Audacity won't open aup. file

I have a recording that I saved as an aup. but I can’t open it back up.

I really need the recording that is on there, but Audacity won’t open it. I have searched this before and the answer to everyone else’s problems was the _data folder, but the _data folder is in where I saved the audio, and other audio I Export.

I’m not a techy person like a lot of you all are, so please help, and make it sound simple if possible… :confused: :confused:

I need this audio back really soon!

DId you change any of the names between the time you saved the show and now? The file and the folder have to be the same name and they have to be the original name.

Also, no fair moving them around so they split up. Both AUP file and _DATA folder have to be in the exact same folder or location to work.


I can’t remember if I renamed it or not, but I doubt I did… It was last Sunday so its hard to say.

Would it work if I just moved it into the _Data folder?

If you exported a WAV or AIFF, import that back into Audacity then it is not a complete disaster.

If you want to rename projects, please use File > Save Project As… . It is the only safe method.

No. The AUP file must be in the same folder that the _data folder is in, but must not be in the _data folder itself.

Please see: Audacity Manual .

If you are stuck, please attach the AUP file. Please see here for how to attach files: .


I’m kind of stuck…

I’m using Mac OS X 10.6.8. and the version of Audacity that I’m using is 2.0.5
March 23rd 2014.aup (141 KB)

What is the name of the _data folder, and where (full path) is it on your computer?

Do you use Spotlight a lot?

Is that to me?
I’ve never used Spotlight ever.

Spotlight is OS X’s search tool.


The poster. Someone at work uses Spotlight almost exclusively to do everything including launching and managing programs. It divorces you from the file structure and it’s possible the poster has no idea where any of this stuff actually is.

If you hang on a Spotlight search long enough, it will eventually relent and show you the file structure — in tiny incomprehensible type — for ten seconds. So even if you found both the show file and the folder, it’s an act to see if they’re in the same folder/directory or not.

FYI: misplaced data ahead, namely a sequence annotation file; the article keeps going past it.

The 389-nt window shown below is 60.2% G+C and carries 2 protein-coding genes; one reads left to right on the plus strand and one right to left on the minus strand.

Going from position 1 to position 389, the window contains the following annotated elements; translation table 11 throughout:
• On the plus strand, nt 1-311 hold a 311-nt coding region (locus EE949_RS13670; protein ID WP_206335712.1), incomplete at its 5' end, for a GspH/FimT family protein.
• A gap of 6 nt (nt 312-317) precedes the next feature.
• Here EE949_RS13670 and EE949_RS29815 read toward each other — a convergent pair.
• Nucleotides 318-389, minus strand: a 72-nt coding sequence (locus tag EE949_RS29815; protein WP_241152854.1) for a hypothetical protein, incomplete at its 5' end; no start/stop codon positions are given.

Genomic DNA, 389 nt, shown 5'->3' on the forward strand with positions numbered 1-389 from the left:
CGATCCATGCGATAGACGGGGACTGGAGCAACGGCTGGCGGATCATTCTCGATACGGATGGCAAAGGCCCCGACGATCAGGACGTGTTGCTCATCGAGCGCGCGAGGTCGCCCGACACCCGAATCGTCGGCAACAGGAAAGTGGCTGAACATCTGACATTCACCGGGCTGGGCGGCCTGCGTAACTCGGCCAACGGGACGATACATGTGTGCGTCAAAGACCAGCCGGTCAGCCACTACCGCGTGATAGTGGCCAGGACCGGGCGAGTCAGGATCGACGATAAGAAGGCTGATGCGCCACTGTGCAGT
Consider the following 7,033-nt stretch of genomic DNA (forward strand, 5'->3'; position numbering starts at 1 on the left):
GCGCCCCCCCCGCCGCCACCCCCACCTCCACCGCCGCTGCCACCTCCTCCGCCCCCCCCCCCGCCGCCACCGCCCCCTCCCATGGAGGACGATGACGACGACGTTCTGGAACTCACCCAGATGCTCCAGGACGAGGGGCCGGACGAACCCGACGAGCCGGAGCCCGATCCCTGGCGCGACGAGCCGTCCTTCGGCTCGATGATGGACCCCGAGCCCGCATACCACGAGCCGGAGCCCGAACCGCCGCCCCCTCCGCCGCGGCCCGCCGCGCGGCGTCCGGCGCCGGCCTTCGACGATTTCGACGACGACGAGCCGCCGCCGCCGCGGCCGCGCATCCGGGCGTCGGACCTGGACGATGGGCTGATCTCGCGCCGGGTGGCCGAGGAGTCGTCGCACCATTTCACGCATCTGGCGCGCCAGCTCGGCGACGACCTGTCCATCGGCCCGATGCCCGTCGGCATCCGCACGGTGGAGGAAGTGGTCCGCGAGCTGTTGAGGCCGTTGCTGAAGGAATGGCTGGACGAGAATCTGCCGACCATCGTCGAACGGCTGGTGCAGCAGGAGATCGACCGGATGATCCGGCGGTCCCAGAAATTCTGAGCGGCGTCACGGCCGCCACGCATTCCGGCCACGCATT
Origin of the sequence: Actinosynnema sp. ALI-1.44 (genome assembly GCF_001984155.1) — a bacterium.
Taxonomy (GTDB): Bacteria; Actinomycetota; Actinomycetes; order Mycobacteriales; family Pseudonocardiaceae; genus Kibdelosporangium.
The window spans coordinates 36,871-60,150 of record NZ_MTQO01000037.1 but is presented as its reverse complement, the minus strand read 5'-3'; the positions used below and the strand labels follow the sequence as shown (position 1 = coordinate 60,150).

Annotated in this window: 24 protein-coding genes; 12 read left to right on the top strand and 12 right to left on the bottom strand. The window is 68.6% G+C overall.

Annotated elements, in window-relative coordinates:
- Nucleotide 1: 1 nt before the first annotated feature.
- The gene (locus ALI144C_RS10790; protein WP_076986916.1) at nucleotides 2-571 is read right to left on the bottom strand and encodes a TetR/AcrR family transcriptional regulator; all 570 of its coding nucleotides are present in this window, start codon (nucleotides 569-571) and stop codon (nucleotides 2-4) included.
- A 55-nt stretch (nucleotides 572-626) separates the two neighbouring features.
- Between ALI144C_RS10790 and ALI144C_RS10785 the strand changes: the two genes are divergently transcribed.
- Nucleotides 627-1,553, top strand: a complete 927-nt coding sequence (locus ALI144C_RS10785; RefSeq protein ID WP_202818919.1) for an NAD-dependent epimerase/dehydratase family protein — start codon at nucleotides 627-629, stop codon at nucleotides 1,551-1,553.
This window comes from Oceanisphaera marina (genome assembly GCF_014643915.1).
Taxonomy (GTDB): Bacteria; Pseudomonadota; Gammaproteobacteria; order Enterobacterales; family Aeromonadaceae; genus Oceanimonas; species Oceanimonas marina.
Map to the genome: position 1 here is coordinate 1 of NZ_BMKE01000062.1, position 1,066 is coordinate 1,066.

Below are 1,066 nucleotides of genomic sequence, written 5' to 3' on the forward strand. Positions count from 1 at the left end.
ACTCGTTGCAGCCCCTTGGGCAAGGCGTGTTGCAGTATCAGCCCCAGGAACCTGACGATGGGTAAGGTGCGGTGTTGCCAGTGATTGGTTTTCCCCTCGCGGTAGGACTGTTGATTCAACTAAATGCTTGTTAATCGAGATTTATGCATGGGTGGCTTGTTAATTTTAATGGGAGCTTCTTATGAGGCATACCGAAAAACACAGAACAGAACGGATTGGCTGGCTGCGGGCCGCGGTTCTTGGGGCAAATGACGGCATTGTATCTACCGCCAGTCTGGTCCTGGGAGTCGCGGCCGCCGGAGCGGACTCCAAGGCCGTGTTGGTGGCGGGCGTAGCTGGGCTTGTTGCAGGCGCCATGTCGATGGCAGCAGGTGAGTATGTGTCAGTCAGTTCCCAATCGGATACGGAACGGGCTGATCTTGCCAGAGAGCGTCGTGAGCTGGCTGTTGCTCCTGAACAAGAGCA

If there was a poster boy for the unitary file system…

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I see. So how do you find out where a file actually is on a Mac?

So how do you find out where a file actually is on a Mac?

Why would you need to know?
Everything is always right there at your fingertips.

You can double click on the disk drive icon and it will explode into the usual suspect layers of folders and files.

The disk drive icon, by the way, that it’s possible to run the desktop without (Illustration).

So if you do insist on a surgically clean desktop [cringe], then I guess you’re left with “Go.”
Screen shot 2014-03-27 at 6.27.35 PM.png
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There are regular Find systems in place, too. Edit > Find, etc.

Spotlight’s talent is finding things it thinks you need before you know you need them. That’s why when it works right, you need to wear your neck brace acceleration collar.

These Macs became instantly popular not with writers and music people, but with Systems Administrators who discovered the Linux services lying not that far under the glossy pictures. I think the record I saw was someone who had six terminals on the screen at once.

Good old Bash

Screen shot 2014-03-27 at 6.39.27 PM.png

Bourne Again SHell. Arf, arf, arf.

Who said the Linux people didn’t have a sense of humor.

To figure out where a found file or folder is, I would click it to select it then look at the path trail at the bottom of the Finder window, or right-click over the found item > Get Info and look at “Where”.

There is no Edit > Find in Finder in 10.9.2 that I can see.


Oops. It’s File > Find. Not Edit > Find. There’s a setting in preferences to restrict the default search to the immediate computer, different from Linux search which tries to search Earth unless you stop it.

right-click over the found item > Get Info and look at “Where”.

Or, Control-Click, yes, on a laptop. If you know to do that. Further, the path may not be short, so you’ll need to do it to both items and compare the Where results.

I would click it to select it then look at the path trail at the bottom of the Finder window

That’s a new one. Nothing happens in my finder by just selecting an item on the desktop except the icon gets dark. Even in a separate finder window, nothing happens at the bottom.

I don’t think I’ve ever seen that. Was that a default finder behavior?


File > Find just opens the same Spotlight search in Finder, as far as I can tell.

I don’t think I have enabled anything that isn’t default. Here I select a file found in the search result:
Screen Shot 2014-03-28 at 20.23.31.png
This was in 10.7.5 too (my first version of OS X), but I did not notice it for a long time.


The file name looks very similar to this, march23rd_data…
Does that mean that the _data file is saved with the aup. audio file?

I didn’t use spotlight to find it, we save/export all our audio in the same area Folder - Audio > folder - 2014 > folder - January 1st > recorded file.

There is no such thing as a _data file. There is an AUP file (which is just text, not audio) and a _data folder that has exactly the same name as the AUP file.

You attached “March 23rd 2014.aup”. If you want to open that project you must have a _data folder called exactly March 23rd 2014_data". “March 23rd 2014.aup” and “March 23rd 2014_data” must be in the same folder as each other. “March 23rd 2014.aup” must not be inside “March 23rd 2014_data”.